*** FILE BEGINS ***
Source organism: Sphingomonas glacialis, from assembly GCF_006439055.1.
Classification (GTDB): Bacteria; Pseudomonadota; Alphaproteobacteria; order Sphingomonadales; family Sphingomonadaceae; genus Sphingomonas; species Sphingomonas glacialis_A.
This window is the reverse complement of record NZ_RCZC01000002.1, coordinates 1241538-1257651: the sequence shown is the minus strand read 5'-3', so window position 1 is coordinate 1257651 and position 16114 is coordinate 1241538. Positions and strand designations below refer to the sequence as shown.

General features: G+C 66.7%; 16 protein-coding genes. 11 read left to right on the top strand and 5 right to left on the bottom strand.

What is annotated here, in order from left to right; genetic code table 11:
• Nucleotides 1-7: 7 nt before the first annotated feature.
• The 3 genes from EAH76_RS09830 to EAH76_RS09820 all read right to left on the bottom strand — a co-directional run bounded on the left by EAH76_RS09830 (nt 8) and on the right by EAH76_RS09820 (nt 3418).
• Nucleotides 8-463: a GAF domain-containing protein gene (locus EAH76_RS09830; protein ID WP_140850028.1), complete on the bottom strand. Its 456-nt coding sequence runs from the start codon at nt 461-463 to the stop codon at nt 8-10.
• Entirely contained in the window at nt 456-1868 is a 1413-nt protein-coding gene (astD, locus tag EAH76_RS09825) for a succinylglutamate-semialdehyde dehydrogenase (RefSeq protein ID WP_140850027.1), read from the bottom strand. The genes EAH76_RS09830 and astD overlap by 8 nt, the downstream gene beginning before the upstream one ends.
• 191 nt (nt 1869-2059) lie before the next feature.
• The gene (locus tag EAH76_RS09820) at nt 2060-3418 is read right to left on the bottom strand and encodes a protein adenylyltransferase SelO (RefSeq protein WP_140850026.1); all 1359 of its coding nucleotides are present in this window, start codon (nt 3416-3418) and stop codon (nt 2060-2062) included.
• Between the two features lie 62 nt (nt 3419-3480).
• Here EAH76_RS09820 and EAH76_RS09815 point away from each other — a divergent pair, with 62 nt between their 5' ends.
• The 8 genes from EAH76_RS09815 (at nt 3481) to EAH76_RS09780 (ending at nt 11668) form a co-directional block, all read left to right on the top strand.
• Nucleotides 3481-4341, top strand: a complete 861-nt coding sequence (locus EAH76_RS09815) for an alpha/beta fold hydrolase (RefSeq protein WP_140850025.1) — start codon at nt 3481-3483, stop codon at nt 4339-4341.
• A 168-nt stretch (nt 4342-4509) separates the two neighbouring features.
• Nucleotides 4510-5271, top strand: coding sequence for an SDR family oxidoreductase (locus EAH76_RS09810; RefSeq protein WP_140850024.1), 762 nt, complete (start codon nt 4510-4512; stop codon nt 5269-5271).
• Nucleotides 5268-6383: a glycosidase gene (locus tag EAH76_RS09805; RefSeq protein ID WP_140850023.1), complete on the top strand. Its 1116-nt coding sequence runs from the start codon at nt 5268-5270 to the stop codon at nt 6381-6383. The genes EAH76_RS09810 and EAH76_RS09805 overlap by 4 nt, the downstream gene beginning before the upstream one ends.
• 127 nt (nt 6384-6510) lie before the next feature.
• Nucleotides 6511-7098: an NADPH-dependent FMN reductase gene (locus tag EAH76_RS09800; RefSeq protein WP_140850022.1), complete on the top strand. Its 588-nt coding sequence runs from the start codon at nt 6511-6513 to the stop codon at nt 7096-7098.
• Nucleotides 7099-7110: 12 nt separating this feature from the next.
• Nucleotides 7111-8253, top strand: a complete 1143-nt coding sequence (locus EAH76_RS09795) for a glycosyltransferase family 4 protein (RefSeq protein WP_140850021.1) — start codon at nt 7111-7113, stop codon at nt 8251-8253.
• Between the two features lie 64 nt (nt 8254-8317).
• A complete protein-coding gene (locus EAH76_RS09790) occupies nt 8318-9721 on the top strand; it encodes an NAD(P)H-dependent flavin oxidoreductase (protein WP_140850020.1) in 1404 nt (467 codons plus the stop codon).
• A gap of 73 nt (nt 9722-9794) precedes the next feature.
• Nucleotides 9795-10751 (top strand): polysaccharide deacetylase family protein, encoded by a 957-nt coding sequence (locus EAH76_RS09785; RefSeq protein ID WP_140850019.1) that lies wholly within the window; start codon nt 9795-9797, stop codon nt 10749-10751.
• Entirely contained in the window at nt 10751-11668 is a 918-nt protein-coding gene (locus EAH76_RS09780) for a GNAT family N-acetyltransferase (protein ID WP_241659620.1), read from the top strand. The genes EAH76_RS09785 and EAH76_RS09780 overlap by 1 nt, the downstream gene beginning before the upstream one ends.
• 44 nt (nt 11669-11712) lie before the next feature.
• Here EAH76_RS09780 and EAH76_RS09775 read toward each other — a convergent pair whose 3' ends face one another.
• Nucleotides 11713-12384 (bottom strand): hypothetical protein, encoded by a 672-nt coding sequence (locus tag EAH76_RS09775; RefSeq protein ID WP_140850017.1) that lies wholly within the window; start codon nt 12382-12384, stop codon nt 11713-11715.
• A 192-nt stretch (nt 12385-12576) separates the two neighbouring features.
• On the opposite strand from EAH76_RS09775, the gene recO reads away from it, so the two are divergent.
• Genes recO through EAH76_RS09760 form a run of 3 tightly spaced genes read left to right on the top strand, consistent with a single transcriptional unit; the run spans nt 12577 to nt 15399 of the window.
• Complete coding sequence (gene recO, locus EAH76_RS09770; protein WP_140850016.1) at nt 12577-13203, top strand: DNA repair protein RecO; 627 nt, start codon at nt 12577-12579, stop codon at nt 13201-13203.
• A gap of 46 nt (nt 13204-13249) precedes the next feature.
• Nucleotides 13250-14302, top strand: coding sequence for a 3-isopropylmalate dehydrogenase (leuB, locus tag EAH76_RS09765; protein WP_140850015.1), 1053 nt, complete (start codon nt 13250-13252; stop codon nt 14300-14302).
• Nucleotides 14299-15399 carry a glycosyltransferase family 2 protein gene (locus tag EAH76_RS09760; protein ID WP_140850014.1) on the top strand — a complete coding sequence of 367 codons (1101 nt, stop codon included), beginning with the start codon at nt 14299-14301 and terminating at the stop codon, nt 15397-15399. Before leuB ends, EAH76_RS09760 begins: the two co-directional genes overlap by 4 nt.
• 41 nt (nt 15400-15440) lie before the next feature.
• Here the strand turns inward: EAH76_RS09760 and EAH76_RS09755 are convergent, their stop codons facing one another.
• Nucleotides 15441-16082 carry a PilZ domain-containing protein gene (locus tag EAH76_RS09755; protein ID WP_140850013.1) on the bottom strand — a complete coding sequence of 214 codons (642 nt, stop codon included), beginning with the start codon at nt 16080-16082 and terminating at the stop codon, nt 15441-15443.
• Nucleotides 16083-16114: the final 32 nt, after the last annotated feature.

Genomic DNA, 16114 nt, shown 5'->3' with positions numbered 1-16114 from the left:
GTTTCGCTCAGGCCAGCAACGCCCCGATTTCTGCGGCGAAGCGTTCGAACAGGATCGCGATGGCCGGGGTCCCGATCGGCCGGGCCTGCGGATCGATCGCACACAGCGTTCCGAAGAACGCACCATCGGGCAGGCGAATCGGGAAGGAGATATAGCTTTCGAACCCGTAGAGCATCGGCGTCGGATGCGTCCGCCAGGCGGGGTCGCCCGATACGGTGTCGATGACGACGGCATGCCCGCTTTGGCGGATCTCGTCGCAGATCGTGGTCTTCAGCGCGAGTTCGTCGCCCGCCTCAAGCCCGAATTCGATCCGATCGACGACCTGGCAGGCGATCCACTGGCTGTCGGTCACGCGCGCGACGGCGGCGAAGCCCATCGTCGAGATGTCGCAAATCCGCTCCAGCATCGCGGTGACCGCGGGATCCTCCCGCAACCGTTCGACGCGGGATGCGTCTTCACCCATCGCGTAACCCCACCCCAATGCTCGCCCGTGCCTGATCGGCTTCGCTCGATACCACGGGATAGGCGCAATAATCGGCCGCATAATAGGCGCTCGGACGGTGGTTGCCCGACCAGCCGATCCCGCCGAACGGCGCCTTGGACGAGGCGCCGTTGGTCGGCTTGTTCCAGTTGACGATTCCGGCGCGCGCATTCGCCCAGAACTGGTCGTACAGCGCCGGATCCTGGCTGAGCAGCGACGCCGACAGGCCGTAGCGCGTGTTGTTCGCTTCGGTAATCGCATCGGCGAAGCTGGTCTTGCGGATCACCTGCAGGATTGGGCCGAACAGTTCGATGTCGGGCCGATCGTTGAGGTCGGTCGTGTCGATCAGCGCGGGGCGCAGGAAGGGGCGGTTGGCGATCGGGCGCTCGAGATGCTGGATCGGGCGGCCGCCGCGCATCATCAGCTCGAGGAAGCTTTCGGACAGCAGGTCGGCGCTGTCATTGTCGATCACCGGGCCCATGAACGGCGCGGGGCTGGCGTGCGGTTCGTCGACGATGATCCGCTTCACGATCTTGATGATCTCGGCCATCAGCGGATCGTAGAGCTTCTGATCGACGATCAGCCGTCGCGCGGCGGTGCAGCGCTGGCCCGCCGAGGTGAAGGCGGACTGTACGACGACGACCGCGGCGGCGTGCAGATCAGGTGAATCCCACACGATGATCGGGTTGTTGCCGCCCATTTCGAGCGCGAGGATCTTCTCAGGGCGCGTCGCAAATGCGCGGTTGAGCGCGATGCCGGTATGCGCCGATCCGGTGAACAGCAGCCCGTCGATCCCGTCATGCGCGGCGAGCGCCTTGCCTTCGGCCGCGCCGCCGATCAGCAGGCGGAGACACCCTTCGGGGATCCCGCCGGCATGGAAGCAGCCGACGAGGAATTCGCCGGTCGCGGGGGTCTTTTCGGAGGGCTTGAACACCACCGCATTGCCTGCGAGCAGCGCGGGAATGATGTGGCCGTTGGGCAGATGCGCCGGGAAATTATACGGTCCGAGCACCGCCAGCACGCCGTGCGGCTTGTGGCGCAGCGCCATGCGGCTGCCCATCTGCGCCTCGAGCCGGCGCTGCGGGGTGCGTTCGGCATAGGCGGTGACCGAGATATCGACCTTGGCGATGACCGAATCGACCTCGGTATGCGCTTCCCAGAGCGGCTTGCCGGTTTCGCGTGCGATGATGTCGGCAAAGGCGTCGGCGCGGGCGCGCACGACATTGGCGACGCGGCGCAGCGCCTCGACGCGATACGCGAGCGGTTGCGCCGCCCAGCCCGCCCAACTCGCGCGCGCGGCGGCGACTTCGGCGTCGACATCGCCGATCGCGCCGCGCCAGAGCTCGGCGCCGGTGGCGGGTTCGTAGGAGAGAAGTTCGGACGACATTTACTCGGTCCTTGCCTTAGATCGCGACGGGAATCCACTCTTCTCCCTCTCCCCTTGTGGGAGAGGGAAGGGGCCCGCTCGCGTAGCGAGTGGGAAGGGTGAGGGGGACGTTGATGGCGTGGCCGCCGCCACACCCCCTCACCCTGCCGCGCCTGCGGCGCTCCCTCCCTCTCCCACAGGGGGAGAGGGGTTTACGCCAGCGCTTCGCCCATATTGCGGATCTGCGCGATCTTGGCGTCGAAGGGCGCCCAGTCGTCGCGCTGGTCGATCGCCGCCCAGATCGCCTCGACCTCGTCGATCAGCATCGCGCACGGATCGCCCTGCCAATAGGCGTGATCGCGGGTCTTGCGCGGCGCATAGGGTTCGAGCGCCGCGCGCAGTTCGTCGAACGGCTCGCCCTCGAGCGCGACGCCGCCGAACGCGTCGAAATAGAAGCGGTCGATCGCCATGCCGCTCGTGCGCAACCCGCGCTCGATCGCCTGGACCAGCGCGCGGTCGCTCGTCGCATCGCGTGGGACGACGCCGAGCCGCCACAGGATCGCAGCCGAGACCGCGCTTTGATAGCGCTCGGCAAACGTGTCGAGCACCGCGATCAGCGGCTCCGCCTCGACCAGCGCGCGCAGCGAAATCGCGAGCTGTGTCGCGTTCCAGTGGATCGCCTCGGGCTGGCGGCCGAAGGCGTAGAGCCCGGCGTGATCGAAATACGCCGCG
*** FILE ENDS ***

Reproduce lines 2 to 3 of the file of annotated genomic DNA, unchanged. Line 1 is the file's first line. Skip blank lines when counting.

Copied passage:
Classification (GTDB): Bacteria; Pseudomonadota; Alphaproteobacteria; order Sphingomonadales; family Sphingomonadaceae; genus Sphingomonas; species Sphingomonas glacialis_A.
This window is the reverse complement of record NZ_RCZC01000002.1, coordinates 1241538-1257651: the sequence shown is the minus strand read 5'-3', so window position 1 is coordinate 1257651 and position 16114 is coordinate 1241538. Positions and strand designations below refer to the sequence as shown.